Tuesday, July 10, 2012

Museum Wrecking Earth Humping Chuck Close Infringing Links (NSFW)

Robert Boyd

With Friends like Eli Broad, Who Needs Enemies? The firing of Paul Schimmel from LA MOCA raised a ruckus, so damage control was called for. But an editorial by Eli Broad, a "life trustee" of the museum, has poured gasoline on the fire. He says things like:
Over the years, MOCA has mounted many great exhibitions. However, the museum has also curated a number of exhibitions that were costly and poorly attended, often exceeding $100 per visitor. In today's economic environment, museums must be fiscally prudent and creative in presenting cost-effective, visually stimulating exhibitions that attract a broad audience. ["MOCA's Past and Future," Eli Broad, July 8, 2012, Los Angeles Times]
Which leads to responses like this:
• “Home of the D-Cup: The Topless Girl in 20th-Century Culture.”
• “You Love Their Songs, Now See Their Paintings: The Art of Ringo Starr, Joni Mitchell, and Bob Dylan.”
• “Collaboration and Conflict: Great Football Plays and Their Players.” 
Those are just a few of the exhibitions I think we may be seeing in coming years at the Los Angeles Museum of Contemporary Art, and possibly at other museums around the world, if current trends continue. ["Museums Are About the Art, Not Racking Up Big Numbers on Crowds and Revenue," Blake Gopnik, The Daily Beast, July 9, 2012]
We laugh, but since Jeffrey Deitch arrived at MOCA, there has been a trend towards celebrity fluff exhibits. Christopher Knight, the Los Angeles Times art critic (how nice that the Los Angeles Times has an art critic, don't you think?) put it very bluntly:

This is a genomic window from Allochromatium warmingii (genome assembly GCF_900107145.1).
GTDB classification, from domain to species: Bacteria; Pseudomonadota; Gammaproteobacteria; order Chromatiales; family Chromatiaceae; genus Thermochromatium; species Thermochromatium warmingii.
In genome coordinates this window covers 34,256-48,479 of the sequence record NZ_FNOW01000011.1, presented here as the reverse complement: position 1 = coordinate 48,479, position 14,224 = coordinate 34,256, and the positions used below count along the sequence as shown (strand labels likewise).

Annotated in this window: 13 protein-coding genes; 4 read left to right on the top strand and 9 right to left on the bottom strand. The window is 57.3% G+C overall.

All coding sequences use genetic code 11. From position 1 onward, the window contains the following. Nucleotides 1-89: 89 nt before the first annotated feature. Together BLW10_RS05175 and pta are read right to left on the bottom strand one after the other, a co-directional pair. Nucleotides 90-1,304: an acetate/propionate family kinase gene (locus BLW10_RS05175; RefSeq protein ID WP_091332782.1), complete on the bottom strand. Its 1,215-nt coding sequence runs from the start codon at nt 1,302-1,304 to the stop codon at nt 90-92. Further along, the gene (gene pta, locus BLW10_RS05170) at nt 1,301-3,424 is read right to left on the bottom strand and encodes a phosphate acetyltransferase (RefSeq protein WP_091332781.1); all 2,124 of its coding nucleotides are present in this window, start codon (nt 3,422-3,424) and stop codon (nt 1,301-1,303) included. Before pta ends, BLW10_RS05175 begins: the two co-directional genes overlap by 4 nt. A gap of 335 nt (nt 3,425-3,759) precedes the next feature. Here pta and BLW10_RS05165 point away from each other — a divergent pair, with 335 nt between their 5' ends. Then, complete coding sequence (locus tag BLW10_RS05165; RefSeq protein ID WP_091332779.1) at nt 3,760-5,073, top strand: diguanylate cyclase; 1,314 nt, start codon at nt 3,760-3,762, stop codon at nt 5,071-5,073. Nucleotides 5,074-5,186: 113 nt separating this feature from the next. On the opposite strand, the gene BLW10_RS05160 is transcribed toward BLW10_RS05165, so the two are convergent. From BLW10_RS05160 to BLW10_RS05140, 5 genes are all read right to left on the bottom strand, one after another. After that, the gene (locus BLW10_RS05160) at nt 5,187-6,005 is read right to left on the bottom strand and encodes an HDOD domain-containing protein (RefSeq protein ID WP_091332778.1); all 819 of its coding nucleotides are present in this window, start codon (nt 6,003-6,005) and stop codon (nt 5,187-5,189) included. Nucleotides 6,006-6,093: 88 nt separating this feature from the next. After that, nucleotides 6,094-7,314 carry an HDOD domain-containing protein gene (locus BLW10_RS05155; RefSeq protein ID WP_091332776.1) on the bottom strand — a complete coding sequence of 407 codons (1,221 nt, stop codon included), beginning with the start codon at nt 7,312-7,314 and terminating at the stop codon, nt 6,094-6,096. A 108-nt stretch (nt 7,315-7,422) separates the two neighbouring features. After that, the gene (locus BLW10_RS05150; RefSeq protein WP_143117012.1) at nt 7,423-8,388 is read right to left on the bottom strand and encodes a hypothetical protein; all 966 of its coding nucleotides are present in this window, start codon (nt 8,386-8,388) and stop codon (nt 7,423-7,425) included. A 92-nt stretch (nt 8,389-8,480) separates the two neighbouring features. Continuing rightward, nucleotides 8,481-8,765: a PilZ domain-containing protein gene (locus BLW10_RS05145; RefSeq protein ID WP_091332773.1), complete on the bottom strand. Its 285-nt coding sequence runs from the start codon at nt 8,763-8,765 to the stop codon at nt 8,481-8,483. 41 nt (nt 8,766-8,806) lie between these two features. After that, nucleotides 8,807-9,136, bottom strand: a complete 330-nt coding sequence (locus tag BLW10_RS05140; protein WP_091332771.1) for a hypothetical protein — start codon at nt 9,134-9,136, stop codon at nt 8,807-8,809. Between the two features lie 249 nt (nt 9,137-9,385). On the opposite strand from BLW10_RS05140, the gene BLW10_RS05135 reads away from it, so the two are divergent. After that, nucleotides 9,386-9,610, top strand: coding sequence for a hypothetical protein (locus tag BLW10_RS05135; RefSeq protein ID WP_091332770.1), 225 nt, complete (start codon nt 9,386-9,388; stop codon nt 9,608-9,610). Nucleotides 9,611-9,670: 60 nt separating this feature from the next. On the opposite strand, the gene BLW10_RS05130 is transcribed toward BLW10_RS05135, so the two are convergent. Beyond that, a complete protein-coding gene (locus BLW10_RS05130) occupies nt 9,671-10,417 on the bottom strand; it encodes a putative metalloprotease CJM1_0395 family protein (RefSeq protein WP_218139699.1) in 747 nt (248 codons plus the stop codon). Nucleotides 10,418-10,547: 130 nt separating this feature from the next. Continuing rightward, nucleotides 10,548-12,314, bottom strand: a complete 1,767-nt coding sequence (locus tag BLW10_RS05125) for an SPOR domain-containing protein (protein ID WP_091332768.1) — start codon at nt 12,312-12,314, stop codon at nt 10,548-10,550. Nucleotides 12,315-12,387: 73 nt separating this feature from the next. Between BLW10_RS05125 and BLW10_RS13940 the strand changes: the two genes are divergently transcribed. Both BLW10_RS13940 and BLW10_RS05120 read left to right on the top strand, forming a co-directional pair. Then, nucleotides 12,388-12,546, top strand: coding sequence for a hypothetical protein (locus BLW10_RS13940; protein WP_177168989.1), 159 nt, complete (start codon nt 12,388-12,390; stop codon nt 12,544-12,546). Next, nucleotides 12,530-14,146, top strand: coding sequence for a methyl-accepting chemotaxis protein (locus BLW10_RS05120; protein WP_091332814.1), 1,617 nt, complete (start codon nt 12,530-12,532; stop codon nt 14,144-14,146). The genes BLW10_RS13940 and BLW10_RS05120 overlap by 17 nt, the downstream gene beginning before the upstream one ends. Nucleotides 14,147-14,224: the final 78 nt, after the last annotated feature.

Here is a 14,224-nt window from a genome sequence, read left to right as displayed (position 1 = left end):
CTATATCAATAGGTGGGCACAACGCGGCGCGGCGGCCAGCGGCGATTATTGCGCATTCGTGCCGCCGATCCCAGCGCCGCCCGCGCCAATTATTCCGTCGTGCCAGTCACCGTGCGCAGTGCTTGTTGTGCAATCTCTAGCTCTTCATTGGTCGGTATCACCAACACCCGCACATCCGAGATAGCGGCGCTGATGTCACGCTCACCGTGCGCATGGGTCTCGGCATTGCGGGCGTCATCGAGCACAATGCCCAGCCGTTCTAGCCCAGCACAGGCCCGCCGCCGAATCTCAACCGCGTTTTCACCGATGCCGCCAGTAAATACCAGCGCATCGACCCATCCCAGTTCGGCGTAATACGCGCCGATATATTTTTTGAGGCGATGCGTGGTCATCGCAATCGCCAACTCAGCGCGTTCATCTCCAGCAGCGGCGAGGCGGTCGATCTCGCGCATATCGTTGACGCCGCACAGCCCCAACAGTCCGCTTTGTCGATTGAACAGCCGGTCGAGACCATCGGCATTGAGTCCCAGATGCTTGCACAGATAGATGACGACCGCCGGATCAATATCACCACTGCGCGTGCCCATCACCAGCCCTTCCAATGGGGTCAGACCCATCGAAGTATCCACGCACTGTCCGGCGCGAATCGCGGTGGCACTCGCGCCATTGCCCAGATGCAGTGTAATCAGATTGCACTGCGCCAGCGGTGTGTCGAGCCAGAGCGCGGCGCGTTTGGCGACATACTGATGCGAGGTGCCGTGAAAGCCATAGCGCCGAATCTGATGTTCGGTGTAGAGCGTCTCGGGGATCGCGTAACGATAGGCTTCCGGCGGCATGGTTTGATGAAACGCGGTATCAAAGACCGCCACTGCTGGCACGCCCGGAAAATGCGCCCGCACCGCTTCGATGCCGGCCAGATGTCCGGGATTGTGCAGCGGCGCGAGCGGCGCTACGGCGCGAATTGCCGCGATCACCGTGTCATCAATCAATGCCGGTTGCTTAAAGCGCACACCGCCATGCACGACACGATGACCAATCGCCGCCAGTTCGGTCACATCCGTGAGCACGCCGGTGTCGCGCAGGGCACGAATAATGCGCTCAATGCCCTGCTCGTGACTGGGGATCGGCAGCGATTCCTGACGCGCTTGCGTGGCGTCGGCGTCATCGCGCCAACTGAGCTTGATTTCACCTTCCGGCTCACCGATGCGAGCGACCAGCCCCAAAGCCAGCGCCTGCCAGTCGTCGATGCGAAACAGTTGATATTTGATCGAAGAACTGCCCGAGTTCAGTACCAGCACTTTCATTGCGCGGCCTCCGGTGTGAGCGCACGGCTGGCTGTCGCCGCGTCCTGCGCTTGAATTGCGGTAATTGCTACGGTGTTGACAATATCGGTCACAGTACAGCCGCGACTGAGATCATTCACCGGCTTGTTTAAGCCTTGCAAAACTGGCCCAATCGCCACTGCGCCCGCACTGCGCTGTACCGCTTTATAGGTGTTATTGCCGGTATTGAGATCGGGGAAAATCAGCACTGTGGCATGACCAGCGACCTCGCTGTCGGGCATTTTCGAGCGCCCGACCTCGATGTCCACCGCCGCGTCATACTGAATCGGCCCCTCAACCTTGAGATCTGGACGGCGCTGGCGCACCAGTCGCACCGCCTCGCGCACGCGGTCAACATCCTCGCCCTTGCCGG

If you're confused by the convulsive goings-on at the internationally admired Museum of Contemporary Art, which culminated in the June 25 firing of the illustrious chief curator instrumental in putting the museum on the map, don't be. It's not that complicated.
In fact it's quite simple — as easy as one, two, three: 
1. In 2008, MOCA was operating a stellar art program on a dysfunctional business plan. When the U.S. economy tanked, the museum careened into a ditch. 
2. In 2010, MOCA announced the unprecedented decision to put an accomplished businessman, one who built his career in art, in the director's chair, charged with fixing the broken business side. The reins were handed to a successful New York gallery owner with virtually no experience running a large nonprofit. 
3. By 2012, the new director had made little progress in repairing the museum's dysfunctional business plan, but he was far along in dismantling the once-stellar art program. Dumping the chief curator ignited an explosion. 
That's all there is to it. One, two, three. 
A great art museum whose board of trustees has a combined net worth far in excess of $21 billion shouldn't have financial problems. But welcome to MOCA. ["Critic's Notebook: Seeing L.A.'s MOCA as a company — therein lies the rub," Christopher Knight, The Los Angeles Times, July 8, 2012]
He goes on for quite a bit laying out his case, but this is the essence. Essentially, the trustees of MOCA have decided to "save" the museum by turning it into a clown show.

The thing is, museums have been doing crowd-pleasing, money-spinning shows for decades. So-called blockbuster shows where there are lines around the block. (I remember as a kid waiting in a line that snaked through a public park for hours to see the big King Tut exhibit in New Orleans.) So is what is happening at MOCA (in terms of exhibits, etc.) any different? Why not let James Franco or Mike D curate some shows? Or let some bank curate an exhibit? (I heard the Mike D show was good, after all.)